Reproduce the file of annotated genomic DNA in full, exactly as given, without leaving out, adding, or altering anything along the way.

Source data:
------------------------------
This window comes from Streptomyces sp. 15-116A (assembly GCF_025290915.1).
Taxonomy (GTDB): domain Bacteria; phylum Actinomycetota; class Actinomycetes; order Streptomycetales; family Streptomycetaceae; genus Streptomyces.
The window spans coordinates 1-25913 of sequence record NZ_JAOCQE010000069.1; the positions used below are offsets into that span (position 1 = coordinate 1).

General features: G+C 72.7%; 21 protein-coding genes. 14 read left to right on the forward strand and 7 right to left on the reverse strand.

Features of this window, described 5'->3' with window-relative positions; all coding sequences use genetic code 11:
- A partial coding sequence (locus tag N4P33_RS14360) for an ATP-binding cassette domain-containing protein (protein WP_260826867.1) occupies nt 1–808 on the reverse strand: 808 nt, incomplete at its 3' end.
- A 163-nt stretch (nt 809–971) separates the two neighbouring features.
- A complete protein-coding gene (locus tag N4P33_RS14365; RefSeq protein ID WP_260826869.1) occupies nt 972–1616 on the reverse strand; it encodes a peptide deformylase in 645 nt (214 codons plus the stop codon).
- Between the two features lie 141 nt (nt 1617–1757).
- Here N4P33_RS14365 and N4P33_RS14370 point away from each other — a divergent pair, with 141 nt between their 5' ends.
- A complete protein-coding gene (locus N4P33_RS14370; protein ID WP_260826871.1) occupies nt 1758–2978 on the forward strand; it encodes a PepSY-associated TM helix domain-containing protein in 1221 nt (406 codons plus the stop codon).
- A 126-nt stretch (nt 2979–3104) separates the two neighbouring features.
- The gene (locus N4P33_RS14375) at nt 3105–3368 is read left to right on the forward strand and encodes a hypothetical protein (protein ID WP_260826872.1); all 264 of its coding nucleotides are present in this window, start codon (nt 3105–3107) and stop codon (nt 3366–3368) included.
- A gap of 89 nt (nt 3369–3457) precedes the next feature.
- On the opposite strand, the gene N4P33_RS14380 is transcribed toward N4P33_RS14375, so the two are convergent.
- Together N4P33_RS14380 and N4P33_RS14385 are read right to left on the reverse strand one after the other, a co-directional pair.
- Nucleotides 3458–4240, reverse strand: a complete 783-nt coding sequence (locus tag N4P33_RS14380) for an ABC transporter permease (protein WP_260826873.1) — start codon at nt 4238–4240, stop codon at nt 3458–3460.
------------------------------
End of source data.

This window comes from Streptomyces sp. 15-116A (assembly GCF_025290915.1).
Taxonomy (GTDB): domain Bacteria; phylum Actinomycetota; class Actinomycetes; order Streptomycetales; family Streptomycetaceae; genus Streptomyces.
The window spans coordinates 1-25913 of sequence record NZ_JAOCQE010000069.1; the positions used below are offsets into that span (position 1 = coordinate 1).

General features: G+C 72.7%; 21 protein-coding genes. 14 read left to right on the forward strand and 7 right to left on the reverse strand.

Features of this window, described 5'->3' with window-relative positions; all coding sequences use genetic code 11:
- A partial coding sequence (locus tag N4P33_RS14360) for an ATP-binding cassette domain-containing protein (protein WP_260826867.1) occupies nt 1–808 on the reverse strand: 808 nt, incomplete at its 3' end.
- A 163-nt stretch (nt 809–971) separates the two neighbouring features.
- A complete protein-coding gene (locus tag N4P33_RS14365; RefSeq protein ID WP_260826869.1) occupies nt 972–1616 on the reverse strand; it encodes a peptide deformylase in 645 nt (214 codons plus the stop codon).
- Between the two features lie 141 nt (nt 1617–1757).
- Here N4P33_RS14365 and N4P33_RS14370 point away from each other — a divergent pair, with 141 nt between their 5' ends.
- A complete protein-coding gene (locus N4P33_RS14370; protein ID WP_260826871.1) occupies nt 1758–2978 on the forward strand; it encodes a PepSY-associated TM helix domain-containing protein in 1221 nt (406 codons plus the stop codon).
- A 126-nt stretch (nt 2979–3104) separates the two neighbouring features.
- The gene (locus N4P33_RS14375) at nt 3105–3368 is read left to right on the forward strand and encodes a hypothetical protein (protein ID WP_260826872.1); all 264 of its coding nucleotides are present in this window, start codon (nt 3105–3107) and stop codon (nt 3366–3368) included.
- A gap of 89 nt (nt 3369–3457) precedes the next feature.
- On the opposite strand, the gene N4P33_RS14380 is transcribed toward N4P33_RS14375, so the two are convergent.
- Together N4P33_RS14380 and N4P33_RS14385 are read right to left on the reverse strand one after the other, a co-directional pair.
- Nucleotides 3458–4240, reverse strand: a complete 783-nt coding sequence (locus tag N4P33_RS14380) for an ABC transporter permease (protein WP_260826873.1) — start codon at nt 4238–4240, stop codon at nt 3458–3460.